Review: Digital Storm Veloce

Just because you call it a “gaming laptop” doesn’t mean it has to cost a fortune. At $1,596, Digital Storm’s Veloce is hundreds of dollars cheaper than similarly-equipped rigs from brand-name manufacturers. However, its drawbacks are cause for considerable pause.

This bruiser of a laptop is — to be blunt — quite ugly. It’s a thick (like, Bible-thick) slab of blackish gray plastic with chopped-off corners. At 4.7 pounds, it’s also double the weight of Sony’s 13-inch ultrabook, with no optical drive to blame its heft on. There’s really zero sense of design here. It’d be right at home with a fat “No Fear” sticker across the lid. In fact, that would probably be an improvement.

But Digital Storm saves the money spent on high-paid designers and case materials and invests instead in this machine’s guts. These include a 2.7GHz Core i7 (4th generation), 8GB of RAM, a 750GB traditional hard drive, and a 128GB SSD, plus the state-of-the-art Nvidia GeForce GTX 765M video card. Ports include four USB (three of which are 3.0), HDMI, Ethernet, VGA, and an SD slot. The 13.3-inch screen has no touchscreen and runs at 1920 x 1080 pixels.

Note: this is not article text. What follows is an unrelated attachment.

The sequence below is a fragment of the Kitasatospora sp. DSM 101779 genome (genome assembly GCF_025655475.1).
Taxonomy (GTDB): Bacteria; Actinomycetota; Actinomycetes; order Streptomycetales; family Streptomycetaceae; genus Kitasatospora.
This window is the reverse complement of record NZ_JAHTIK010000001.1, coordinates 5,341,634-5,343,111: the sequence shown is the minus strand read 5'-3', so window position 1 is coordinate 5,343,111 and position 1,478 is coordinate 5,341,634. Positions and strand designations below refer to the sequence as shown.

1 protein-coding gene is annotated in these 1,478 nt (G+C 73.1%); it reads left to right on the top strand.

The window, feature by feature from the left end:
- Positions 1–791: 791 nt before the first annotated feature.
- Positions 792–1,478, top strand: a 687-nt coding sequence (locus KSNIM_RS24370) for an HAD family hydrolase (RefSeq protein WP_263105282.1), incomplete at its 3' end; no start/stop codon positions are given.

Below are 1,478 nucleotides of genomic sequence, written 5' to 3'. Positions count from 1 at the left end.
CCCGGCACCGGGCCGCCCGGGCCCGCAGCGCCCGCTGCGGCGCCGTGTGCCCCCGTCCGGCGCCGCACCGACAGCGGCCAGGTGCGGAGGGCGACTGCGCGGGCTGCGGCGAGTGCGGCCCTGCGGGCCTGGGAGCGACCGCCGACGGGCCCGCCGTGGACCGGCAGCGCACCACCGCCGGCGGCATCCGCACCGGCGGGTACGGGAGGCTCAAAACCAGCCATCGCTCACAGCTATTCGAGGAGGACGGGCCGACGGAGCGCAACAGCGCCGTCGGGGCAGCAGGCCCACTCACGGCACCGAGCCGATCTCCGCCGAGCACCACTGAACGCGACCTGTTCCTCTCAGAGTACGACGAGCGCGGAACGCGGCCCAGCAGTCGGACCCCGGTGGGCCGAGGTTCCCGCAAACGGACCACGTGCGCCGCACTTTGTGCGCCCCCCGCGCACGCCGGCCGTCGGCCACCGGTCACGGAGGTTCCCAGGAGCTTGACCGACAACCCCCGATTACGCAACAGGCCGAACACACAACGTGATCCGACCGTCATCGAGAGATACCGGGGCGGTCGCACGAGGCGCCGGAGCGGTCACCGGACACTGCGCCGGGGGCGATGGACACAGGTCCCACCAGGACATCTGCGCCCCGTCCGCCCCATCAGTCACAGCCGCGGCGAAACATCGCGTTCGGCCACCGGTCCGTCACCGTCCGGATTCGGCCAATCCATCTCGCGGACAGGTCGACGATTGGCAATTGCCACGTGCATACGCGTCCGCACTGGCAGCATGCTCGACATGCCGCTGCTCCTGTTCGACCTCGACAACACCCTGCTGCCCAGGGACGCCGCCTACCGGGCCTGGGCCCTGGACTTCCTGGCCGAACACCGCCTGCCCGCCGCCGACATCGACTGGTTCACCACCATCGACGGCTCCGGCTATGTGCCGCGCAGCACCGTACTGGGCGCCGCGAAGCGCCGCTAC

With its stubby chicklet keys and miniature touchpad, the Veloce has clearly not been designed for productivity. You’ll use a mouse and (probably) an external keyboard while working your WASD mojo on this.

We’re not entirely sure what to make of the system’s performance. It got the highest score we’ve ever clocked on PCMark 7…and the lowest we’ve seen on PCMark 8 since that benchmark’s beta began shipping. The record high makes sense given its fast, high-end CPU. But the PCMark 8 score is a surprise — and not the good kind.

Graphics and gaming benchmarks also muddied the picture. The Veloce got a record-high on 3DMark 11, but on non-synthetic tests it didn’t fare as well. While 63 fps on S.T.A.L.K.E.R: Call of Pripyat is fine, it’s half what the Razer Blade 14-inch pulled. The Veloce also placed well behind the Blade 14 on both Heaven 3.0 and Heaven 4.0 benchmarks, scoring just 75 percent of the Blade’s frame rate numbers.

All that said, real-world performance is quite good — every game we played was smooth and hiccup-free. But if you’re looking for bleeding edge, you just won’t find it here.

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